picture of childrens driving in a car sitting in a kids booster car seats
source: consumerreports.org

Backless Booster Seat

This is the traditional booster seat that is practically a cushion that elevates your child to the height needed to fit the vehicle seat belt. Some models feature a latch system that you need to install, and some are simple cushions that only need to be put on the seat. Backless booster seats shouldn’t be used in vehicles without headrests and are usually the best option for older children, as they may find other options babyish. These booster seats are lightweight and compact, making them a good option if you change cars regularly and want your child to stay protected in a taxi or grandparents’ car.

High Back Booster Seats

These booster seats have a high back that provides extra support and cushioned wings around the neck, head, and sometimes sides for shock absorption. High back boosters have seat belt guides for easier seat belt regulation, and most models can be secured to the vehicle seat with a latch system. They’re best for smaller children who need extra back and neck support and for the car sleepers. Some models have a removable back, so they can quickly become backless seat boosters when you no longer need the back for extra support.

Combination Booster Seats

These car seats are high back seats with a removable harness 5-point system. They’re perfect if you want to get the best bang for your back when it comes to kids’ safety car seats. They grow with your baby. You can use the harness system as long as possible, and when your child outgrows it, you remove the padding and get a high back booster seat.

What’s the best booster seat for a car? There’s not a right or wrong answer to this question. It all depends on your child’s age and maturity. However, research has shown some excellent reasons to keep your child in a booster seat with a high back for as long as possible.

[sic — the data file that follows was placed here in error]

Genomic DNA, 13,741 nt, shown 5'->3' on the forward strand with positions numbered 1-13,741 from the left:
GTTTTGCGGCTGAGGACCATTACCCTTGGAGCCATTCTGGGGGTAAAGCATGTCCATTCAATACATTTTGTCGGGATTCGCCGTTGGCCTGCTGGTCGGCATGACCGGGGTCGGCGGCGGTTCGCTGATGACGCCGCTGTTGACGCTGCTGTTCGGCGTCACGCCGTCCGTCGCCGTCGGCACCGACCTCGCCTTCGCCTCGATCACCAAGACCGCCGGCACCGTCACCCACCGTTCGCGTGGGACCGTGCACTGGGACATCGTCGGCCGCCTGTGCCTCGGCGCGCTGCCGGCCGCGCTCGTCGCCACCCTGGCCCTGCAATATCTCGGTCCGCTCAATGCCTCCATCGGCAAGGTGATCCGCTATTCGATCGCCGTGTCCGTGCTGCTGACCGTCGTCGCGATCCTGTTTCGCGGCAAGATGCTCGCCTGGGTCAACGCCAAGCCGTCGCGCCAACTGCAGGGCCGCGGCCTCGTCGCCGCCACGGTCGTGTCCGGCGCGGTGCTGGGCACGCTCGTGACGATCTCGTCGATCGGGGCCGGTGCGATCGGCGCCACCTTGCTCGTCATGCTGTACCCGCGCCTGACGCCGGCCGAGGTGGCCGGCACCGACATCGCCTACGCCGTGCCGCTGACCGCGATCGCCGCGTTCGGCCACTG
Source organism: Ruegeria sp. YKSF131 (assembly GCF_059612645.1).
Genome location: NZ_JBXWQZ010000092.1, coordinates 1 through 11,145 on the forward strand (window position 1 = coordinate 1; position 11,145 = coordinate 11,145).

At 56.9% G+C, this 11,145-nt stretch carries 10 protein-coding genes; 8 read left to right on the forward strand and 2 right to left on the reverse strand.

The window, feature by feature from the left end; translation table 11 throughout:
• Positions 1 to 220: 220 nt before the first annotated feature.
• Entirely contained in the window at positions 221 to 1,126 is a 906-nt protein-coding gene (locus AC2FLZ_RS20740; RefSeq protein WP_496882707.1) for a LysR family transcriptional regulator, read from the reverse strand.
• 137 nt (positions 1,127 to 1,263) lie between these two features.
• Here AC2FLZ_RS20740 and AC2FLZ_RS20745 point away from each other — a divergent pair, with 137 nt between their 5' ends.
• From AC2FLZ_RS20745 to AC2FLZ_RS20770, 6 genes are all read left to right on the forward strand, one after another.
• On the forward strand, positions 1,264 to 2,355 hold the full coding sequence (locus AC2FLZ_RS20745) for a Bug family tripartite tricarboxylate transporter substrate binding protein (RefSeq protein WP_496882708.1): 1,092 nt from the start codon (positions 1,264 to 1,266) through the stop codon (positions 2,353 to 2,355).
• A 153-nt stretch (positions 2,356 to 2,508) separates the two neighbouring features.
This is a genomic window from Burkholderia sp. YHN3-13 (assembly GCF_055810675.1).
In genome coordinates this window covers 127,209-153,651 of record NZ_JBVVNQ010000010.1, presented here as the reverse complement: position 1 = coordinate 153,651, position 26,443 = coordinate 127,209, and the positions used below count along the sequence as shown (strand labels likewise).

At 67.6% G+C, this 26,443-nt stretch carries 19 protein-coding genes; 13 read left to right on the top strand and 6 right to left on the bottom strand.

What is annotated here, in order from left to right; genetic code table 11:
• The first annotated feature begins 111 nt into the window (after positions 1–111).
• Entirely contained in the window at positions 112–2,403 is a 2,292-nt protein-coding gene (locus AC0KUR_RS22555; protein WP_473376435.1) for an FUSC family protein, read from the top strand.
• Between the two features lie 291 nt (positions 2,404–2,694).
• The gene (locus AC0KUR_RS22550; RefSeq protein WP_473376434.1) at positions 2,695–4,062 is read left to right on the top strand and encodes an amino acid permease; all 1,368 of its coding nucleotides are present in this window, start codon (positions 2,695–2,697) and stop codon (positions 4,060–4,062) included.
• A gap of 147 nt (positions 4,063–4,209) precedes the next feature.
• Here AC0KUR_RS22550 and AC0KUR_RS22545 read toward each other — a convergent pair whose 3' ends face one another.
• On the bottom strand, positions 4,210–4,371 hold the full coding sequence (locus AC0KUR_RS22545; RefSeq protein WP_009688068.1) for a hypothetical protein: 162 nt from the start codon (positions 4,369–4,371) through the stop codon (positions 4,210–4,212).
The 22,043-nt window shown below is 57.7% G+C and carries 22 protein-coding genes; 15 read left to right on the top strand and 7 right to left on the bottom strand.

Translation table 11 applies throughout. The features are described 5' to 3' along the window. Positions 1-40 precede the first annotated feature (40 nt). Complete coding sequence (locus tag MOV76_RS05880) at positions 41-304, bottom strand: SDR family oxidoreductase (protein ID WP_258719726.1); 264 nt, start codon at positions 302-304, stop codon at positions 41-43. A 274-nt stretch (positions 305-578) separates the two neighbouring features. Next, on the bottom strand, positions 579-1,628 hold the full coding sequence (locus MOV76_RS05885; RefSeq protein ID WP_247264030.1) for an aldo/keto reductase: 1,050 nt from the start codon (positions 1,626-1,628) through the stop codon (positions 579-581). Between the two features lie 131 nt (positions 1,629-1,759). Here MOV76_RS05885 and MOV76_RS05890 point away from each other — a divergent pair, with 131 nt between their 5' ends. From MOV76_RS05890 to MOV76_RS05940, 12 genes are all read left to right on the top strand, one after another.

Why Use a High Back Booster Seat for as Long as Possible

picture of kids driving in a car sitting on a booster car seats
source: thefrisky.com

Life-Saving

Studies have shown that children between ages 4 and 8 that ride in a booster are 59% less likely to be injured in a car crash than those who wear a seat belt alone.

Seat Belt Fit

The belt seat guides that high back booster seats ensure the best belt fit. The lack of guides on backless seats, on the other side, may affect the belt fit at the child’s shoulders. Children are squirmy and move around a lot, which can additionally reposition the seat belt if it doesn’t fit properly. This is unsafe and can lead to injuries.

High back booster seats have tested better at the positioning of the lap seat belt, as well. The backless boosters are the runner up, and the seats that have removable backs showed as worst in the lap seat belt test.

Comfortable Posture

The lack of a booster’s back can affect the way the child seats. This can cause the child not to bend over the edge of the cushion and to slouch over. The child may not be comfortable at all, which can also cause bad posture. This additionally impacts the lap belt shift onto the soft tissue of their abdomen, leading to injuries.